NLC divided over planned strike, North, South West may back out of Wednesday proposed workers stay at home

By Abiodun Ayoola(Lagos) and Nassir Abdulahi (Kano)

For the first time in recent history, the Nigerian Labour Congress, (NLC) may find it difficult to mobilise on a national scale for the planned strike expected to begin on Wednesday.

A new President Bola Tinubu was sworn in on May 29 trailed by hike in fuel prices.

Nigerians are passing through harsh economic conditions with the essentials of life far above the reach of commons amidst inflation rate now at two digits and a spasm of ebbing Gross Domestic Product, GDP.

Yet, in the face of falling living standards politicians continue to live in affluence.

Irohinoodua was informed on Sunday that several labour unions are not comfortable with the position of the Central union on the proposed strike.

A reliable source in the NLC said States in the South West and North are reluctant in joining the proposed strike.

” There was not enough consultation by the NLC. Nigerians were all preparing for the subsidy removal. We do not think calling a nationwide strike is the solution” an official of the NLC in Oyo State told Irohinoodua.

The NLC President Mr Joe Ajaero had called on its five million members across the country to embark on a nationwide strike expected to begin on Wednesday.

In Kano and Kaduna, NLC officials who spoke to our correspondent said the union in the many Northern states may not join the planned nationwide strike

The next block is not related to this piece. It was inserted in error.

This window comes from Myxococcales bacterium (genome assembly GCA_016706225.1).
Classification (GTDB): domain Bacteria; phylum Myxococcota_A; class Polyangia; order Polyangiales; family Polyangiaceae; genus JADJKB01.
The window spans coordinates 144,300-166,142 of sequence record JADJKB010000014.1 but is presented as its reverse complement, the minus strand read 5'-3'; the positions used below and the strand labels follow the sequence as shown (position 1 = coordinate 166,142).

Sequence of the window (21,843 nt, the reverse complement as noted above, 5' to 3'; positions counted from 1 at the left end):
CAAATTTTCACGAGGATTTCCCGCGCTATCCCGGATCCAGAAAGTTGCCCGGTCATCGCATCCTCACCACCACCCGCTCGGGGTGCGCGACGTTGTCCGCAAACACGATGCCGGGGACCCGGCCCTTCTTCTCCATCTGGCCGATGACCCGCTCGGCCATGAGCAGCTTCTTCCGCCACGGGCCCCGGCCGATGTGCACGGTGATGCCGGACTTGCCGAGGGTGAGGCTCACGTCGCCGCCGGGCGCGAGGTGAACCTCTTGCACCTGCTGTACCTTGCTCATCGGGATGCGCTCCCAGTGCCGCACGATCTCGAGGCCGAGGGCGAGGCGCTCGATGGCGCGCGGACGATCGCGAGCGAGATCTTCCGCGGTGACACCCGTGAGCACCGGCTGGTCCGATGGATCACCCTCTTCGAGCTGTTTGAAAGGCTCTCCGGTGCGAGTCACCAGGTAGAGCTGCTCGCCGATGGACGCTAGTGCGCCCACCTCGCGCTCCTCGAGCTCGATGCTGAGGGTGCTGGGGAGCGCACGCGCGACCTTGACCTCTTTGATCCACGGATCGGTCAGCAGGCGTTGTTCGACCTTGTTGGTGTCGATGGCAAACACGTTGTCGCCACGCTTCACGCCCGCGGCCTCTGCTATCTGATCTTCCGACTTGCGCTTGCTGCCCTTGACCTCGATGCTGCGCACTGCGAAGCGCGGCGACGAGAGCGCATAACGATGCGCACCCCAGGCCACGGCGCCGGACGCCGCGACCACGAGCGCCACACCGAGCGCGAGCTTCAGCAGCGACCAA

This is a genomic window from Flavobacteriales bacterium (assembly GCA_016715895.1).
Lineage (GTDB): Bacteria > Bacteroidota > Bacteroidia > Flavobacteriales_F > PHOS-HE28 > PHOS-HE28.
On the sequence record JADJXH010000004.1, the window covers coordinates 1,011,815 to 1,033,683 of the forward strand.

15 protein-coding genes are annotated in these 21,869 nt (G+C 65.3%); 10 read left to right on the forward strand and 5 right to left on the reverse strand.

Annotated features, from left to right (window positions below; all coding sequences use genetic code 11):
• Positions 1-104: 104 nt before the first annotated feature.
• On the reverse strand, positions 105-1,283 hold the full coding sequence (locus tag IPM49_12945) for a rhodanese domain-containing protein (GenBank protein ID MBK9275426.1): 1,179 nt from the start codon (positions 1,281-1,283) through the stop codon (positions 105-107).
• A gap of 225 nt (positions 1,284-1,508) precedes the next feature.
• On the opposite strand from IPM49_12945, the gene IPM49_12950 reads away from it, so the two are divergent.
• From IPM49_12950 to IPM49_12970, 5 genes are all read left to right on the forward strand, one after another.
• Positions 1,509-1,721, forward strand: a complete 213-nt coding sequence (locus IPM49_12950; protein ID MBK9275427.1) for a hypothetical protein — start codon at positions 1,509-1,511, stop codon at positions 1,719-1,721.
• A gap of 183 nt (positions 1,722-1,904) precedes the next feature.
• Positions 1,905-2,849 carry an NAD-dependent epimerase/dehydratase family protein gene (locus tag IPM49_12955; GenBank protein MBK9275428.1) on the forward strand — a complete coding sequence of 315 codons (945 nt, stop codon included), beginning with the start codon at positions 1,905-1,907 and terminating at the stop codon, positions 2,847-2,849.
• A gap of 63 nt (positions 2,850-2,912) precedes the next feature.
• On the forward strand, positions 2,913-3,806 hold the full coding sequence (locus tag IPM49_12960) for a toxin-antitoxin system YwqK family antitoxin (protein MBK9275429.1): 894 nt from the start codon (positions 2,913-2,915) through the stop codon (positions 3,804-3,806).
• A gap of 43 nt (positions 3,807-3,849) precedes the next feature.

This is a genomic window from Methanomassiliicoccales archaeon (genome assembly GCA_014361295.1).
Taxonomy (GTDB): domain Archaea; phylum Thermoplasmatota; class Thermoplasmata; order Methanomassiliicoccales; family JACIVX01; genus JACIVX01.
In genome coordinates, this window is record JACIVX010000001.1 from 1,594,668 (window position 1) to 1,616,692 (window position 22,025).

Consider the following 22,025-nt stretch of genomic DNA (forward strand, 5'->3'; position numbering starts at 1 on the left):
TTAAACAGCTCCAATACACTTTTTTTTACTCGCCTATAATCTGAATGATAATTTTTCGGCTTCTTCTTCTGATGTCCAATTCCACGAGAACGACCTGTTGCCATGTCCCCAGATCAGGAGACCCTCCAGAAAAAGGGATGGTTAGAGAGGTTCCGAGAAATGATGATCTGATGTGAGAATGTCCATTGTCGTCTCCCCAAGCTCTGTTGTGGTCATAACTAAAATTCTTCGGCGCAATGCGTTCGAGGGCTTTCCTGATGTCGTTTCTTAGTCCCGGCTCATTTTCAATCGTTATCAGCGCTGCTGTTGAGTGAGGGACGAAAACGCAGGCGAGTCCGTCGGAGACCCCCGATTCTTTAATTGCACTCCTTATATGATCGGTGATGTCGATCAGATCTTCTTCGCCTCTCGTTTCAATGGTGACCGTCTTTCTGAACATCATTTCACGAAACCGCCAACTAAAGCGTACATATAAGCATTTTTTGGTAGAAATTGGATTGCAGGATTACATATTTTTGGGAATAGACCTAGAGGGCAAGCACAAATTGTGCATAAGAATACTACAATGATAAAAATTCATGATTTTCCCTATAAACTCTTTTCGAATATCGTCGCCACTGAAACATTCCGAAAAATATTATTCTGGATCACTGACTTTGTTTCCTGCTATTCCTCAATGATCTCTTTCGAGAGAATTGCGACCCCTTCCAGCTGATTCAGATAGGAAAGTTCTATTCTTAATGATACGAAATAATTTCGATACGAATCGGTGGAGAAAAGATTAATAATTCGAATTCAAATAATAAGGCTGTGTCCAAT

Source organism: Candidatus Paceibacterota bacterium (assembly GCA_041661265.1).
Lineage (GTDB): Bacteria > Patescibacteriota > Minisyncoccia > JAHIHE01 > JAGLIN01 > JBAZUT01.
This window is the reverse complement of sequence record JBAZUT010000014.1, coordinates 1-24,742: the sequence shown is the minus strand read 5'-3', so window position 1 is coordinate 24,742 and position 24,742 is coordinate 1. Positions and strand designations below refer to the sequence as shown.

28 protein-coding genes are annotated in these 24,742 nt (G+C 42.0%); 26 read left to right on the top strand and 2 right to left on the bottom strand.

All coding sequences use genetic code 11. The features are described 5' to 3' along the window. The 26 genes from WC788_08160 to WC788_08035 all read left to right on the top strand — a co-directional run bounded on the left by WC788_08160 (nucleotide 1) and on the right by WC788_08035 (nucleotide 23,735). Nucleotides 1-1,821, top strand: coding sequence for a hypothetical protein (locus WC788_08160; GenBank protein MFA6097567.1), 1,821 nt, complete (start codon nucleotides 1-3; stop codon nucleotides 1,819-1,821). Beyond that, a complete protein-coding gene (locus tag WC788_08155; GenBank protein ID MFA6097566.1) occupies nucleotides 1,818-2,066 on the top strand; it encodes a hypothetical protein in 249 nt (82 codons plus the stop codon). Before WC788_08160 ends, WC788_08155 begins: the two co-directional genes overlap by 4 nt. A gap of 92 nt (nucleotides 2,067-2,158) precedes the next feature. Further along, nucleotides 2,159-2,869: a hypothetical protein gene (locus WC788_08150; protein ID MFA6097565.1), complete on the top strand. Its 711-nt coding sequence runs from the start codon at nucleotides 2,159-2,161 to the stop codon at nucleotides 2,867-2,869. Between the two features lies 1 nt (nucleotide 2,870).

“We are consulting with labour leaders in the North. We don’t think what we need now is a strike. We have a new administration. We need time to assess the new government before decisions are taken on any planned nationwide strike” the official said.
An official in the Tinubu campaign team, Mr Bayo Onanuga had accused Ajaero of playing the game for the Labour Party, LP candidate, Mr Peter Obi. He accused Ajaero of working for the opposition to scuttle democracy and impose Obi through the backdoor using illegitimate means.

The NLC is the largest labour union in Nigeria with 43 affiliate members and some 5 million members spread across the 36 states of the Federation.

The new NLC President Ajaero has a consistent reputation of radical views on the political economy. But his recent support for the LP is being exploited to portray him as a rookie of the opposition.

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